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NANNP Corner

Nurses Don’t Play Cards


Elizabeth Welch-Carre, EdD MS APRN NNP-BC

The debate among nurses about entry-into-practice education requirements for registered nurses and nurse practitioners continues (Nursing Licensure, n.d.; Sebastian, Trautman, & Cary, 2018; Smith, 2017). These debates have been going on for years. The requirement of a bachelor’s degree as entry into practice for registered nurses was introduced by the American Nurses Association in 1965 (Smith, 2010), and in 2004 the American Association of Colleges of Nursing formally recommended that the doctorate of nursing practice be required for entry into practice for nurse practitioners. Some could argue that nurses do not seem able to agree on some important topics. However, when Washington State Senator Maureen Walsh made a comment about nurses playing cards at work, nurses could not have been more united in their response.

House Bill 1155 was introduced in the Washington State Legislature on January 15, 2019. In the bill’s original form, the intent was to provide protected time to nurses (and to other health facility employees) for breaks and meals. Furthermore, the bill mandated that healthcare facilities could no longer require employees to work overtime. This bill was to be applied universally to all healthcare facilities, including critical-access hospitals. An amendment was added to the bill that would exempt critical-access hospitals from these mandates. Sen. Walsh supported this exemption and declared on the State Senate floor, “By putting these types of mandates [for protected meal and break time] on a critical access hospital (CAH) that literally serves a handful of individuals, I would submit to you those nurses probably do get breaks. They probably play cards for a considerable amount of the day.” Needless to say, that declaration created an uproar among many, including nurses. Later Sen. Walsh added an amendment to the bill that would limit shifts to 8 hours because “if we have an issue with nurses getting tired, let's quit letting them do 12-hour shifts, let's let them do 8-hour shifts.” The amended bill passed in the Senate, and Sen. Walsh voted against it. A similar bill, without the additional amendments, was passed in the House. The current plan is to send the new amended Senate bill to the House for a vote.

Sen. Walsh’s statement that nurses “play cards for a considerable amount of the day” was a tactless account of what nurses do on a daily basis. Over my 26 years as a nurse and a nurse practitioner, I have not played cards once while at work, nor do I know any nurses who have. I suspect that Sen. Walsh was trying to make a distinction between the workload that might exist at a rural hospital with fewer than 25 beds and the workload that exists at a larger hospital where nurses are assigned to work in specific service lines. What Sen. Walsh did not seem to grasp was the difference in staffing models that exist between a larger hospital and a CAH. In a CAH, nurses have to be generalists and ready for any type of patient who might come through the door. Nurses in those hospitals have no more time to play cards than the nurse in a busy intensive care unit. Furthermore, it is important to acknowledge that everyone must be able to take a break and eat a meal without being interrupted by work-related issues. Additionally, no one should be forced to work overtime because this can contribute to burnout.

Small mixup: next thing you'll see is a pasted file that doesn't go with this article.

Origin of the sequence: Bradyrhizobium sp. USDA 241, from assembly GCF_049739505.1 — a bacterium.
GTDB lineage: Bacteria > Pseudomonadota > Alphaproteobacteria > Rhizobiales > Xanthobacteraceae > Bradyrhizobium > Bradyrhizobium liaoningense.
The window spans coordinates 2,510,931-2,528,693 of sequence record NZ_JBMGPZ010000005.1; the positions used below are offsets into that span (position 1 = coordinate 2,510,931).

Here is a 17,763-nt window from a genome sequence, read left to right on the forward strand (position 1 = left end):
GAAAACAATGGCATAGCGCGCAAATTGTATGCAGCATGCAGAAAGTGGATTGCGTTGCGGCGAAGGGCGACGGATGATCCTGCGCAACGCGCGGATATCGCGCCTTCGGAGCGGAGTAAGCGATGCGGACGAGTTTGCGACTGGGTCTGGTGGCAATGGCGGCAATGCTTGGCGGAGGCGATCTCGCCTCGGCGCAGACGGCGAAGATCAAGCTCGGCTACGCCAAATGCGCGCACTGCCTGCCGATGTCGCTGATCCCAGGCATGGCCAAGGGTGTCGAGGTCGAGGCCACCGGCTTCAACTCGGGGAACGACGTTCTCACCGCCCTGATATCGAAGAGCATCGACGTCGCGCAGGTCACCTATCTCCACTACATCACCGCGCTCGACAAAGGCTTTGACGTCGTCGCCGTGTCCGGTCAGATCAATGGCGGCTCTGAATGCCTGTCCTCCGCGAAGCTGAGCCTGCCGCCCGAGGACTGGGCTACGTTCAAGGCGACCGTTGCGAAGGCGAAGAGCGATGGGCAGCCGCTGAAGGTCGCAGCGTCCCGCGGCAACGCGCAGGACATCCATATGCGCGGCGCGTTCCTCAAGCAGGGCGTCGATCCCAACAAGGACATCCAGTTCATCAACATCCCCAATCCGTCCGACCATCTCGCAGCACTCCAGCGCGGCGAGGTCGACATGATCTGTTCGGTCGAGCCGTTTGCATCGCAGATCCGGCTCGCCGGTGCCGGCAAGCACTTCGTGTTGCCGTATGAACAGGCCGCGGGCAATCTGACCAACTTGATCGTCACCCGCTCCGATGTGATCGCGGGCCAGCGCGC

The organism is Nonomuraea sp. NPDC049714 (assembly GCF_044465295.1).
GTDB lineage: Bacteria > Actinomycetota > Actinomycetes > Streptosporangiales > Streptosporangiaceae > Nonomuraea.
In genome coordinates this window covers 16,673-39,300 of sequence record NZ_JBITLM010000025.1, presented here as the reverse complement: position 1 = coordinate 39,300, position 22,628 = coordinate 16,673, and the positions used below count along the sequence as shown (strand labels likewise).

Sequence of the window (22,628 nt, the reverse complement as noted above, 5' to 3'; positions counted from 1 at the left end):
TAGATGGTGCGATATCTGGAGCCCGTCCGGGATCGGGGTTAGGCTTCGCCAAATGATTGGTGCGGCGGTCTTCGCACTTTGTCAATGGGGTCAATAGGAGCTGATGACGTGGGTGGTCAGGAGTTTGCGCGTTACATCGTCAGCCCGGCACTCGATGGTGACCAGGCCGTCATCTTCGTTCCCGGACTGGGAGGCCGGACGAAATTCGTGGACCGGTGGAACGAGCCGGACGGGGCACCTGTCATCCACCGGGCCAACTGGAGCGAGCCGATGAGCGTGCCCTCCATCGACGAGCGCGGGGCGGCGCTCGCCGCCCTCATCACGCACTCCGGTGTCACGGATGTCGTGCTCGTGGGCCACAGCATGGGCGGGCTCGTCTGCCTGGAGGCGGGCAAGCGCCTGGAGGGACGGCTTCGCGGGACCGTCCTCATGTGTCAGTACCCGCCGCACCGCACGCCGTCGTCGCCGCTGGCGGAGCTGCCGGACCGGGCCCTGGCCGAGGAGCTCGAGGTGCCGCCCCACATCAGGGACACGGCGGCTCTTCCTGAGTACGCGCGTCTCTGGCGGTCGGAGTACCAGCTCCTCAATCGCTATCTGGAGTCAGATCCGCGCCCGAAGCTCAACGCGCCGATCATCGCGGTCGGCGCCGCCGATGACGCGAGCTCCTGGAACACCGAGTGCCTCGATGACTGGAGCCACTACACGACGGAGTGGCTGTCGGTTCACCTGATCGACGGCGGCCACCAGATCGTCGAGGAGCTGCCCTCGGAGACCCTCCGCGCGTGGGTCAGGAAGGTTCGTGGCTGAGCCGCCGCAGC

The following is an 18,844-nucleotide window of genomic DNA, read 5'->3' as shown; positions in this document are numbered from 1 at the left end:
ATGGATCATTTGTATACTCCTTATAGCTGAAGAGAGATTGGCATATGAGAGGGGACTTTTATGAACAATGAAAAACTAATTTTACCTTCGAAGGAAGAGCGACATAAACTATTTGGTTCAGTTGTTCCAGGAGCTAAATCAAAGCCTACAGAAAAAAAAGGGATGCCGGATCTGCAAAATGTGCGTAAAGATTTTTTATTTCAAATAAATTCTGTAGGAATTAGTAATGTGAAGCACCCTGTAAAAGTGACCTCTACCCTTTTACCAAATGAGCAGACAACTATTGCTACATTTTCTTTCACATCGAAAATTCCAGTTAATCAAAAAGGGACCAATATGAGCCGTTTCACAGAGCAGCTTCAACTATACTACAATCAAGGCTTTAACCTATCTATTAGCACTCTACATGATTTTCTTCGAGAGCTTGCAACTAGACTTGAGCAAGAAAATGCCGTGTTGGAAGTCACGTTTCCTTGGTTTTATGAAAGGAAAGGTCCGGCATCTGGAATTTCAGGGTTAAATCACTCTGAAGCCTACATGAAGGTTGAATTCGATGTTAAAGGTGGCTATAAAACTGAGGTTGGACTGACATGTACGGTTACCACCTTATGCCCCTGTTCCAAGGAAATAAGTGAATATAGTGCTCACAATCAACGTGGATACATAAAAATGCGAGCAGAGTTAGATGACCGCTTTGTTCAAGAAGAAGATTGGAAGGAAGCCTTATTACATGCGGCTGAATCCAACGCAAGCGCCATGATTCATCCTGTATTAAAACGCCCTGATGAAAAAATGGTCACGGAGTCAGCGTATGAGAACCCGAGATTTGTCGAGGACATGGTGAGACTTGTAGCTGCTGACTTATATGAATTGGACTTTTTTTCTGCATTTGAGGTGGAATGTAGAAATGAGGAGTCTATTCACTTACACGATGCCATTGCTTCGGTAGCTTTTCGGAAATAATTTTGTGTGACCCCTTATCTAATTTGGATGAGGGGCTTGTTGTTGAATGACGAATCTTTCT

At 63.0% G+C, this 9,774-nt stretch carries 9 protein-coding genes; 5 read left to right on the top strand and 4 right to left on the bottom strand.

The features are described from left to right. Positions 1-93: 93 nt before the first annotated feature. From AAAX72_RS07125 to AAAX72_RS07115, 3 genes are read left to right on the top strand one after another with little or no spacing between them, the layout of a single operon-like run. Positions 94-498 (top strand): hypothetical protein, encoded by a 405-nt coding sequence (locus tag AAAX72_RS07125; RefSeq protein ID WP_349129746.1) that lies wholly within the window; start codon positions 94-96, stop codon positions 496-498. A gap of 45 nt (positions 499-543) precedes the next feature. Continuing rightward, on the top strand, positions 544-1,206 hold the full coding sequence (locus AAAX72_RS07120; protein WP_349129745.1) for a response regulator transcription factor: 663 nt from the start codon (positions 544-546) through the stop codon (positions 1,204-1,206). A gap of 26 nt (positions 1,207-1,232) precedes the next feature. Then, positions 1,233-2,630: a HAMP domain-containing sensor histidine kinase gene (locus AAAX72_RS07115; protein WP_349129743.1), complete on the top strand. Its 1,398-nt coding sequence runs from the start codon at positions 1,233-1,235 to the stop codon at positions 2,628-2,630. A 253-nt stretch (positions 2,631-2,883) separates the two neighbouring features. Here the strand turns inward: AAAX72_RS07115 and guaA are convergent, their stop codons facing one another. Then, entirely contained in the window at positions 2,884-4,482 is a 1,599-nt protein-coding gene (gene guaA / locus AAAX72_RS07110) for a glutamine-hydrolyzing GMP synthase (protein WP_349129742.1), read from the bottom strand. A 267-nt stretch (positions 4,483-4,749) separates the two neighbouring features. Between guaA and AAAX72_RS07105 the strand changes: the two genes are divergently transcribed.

As noted earlier, Sen. Walsh was able to sneak in a second amendment that would prohibit nurses from working more than 8 hours in a 24-hour period. The legislative change in shift length may be the issue around which nurses should rally. Research about the benefits and costs of 8-hour versus 12-hour shifts is mixed (Dempsey, 2016; Stimpfel, 2012). However, it is unlikely that nurses or hospitals are prepared for such a change (Dempsey, 2016). Unfortunately, as the bill is currently written, in order for nurses to have protected time for breaks and meals, and to be protected from mandated overtime, shift lengths would also be limited to 8 hours. None of us likes to be accused of not doing our job, and particularly by someone who has no experience as a nurse. Yet we need to be sure that we do not miss other issues that may be lost in the “noise” that follows such criticism. In this case, limiting the number of hours that nurses are allowed to work in a 24-hour day to only 8 hours without receiving any input from the nursing profession may be the biggest insult of all.


Dempsey, C. (2016). The question of 12-hour shifts. Retrieved from Press Ganey:

Nursing Licensure. (n.d.). The future of associates degree in nursing programs. Retrieved from Nursing Licensure:

Sebastian, J. G., Trautman, D.E., Cary, A.H. (2018). Moving ahead with the transition to the doctor of nursing practice. Nursing Outlook, 66(2).

Smith, A. (2017). Debate continues on nursing degrees. Retrieved from Inside Higher Education:

Smith, T. (2010). A policy perspective on entry into practice issue. The Online Journal of Issues in Nursing, 15(1).

Stimpfel, A. S. (2012). The longer the shifts for hospital nurses, the higher the level of burnout and patient dissatisfaction. Health Affairs, 31(11).

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